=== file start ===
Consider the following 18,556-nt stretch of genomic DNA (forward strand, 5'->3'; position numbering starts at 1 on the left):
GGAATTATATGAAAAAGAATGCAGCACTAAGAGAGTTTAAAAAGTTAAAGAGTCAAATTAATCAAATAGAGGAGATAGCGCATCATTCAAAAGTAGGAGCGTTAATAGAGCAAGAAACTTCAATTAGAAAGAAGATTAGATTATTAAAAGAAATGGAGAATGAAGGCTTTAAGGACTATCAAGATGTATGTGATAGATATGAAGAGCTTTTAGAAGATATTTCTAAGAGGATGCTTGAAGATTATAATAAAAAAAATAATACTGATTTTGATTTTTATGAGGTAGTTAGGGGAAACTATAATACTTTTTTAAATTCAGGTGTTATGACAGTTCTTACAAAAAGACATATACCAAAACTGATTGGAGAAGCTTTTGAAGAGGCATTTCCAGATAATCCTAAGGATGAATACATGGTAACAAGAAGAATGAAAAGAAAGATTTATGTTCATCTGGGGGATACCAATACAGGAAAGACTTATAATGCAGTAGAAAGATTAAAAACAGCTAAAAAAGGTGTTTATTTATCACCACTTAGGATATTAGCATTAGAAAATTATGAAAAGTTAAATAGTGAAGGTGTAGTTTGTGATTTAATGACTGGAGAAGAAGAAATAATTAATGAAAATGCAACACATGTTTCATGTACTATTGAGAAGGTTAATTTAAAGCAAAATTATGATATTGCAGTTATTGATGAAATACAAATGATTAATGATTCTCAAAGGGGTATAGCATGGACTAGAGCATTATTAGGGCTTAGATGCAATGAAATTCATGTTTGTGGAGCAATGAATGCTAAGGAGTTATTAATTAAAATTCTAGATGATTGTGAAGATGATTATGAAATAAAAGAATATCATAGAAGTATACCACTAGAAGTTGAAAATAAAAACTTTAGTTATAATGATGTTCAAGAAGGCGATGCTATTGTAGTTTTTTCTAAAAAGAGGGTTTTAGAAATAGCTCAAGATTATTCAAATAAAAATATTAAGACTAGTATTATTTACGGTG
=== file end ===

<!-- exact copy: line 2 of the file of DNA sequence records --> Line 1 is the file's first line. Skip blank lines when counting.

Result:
GGAATTATATGAAAAAGAATGCAGCACTAAGAGAGTTTAAAAAGTTAAAGAGTCAAATTAATCAAATAGAGGAGATAGCGCATCATTCAAAAGTAGGAGCGTTAATAGAGCAAGAAACTTCAATTAGAAAGAAGATTAGATTATTAAAAGAAATGGAGAATGAAGGCTTTAAGGACTATCAAGATGTATGTGATAGATATGAAGAGCTTTTAGAAGATATTTCTAAGAGGATGCTTGAAGATTATAATAAAAAAAATAATACTGATTTTGATTTTTATGAGGTAGTTAGGGGAAACTATAATACTTTTTTAAATTCAGGTGTTATGACAGTTCTTACAAAAAGACATATACCAAAACTGATTGGAGAAGCTTTTGAAGAGGCATTTCCAGATAATCCTAAGGATGAATACATGGTAACAAGAAGAATGAAAAGAAAGATTTATGTTCATCTGGGGGATACCAATACAGGAAAGACTTATAATGCAGTAGAAAGATTAAAAACAGCTAAAAAAGGTGTTTATTTATCACCACTTAGGATATTAGCATTAGAAAATTATGAAAAGTTAAATAGTGAAGGTGTAGTTTGTGATTTAATGACTGGAGAAGAAGAAATAATTAATGAAAATGCAACACATGTTTCATGTACTATTGAGAAGGTTAATTTAAAGCAAAATTATGATATTGCAGTTATTGATGAAATACAAATGATTAATGATTCTCAAAGGGGTATAGCATGGACTAGAGCATTATTAGGGCTTAGATGCAATGAAATTCATGTTTGTGGAGCAATGAATGCTAAGGAGTTATTAATTAAAATTCTAGATGATTGTGAAGATGATTATGAAATAAAAGAATATCATAGAAGTATACCACTAGAAGTTGAAAATAAAAACTTTAGTTATAATGATGTTCAAGAAGGCGATGCTATTGTAGTTTTTTCTAAAAAGAGGGTTTTAGAAATAGCTCAAGATTATTCAAATAAAAATATTAAGACTAGTATTATTTACGGTG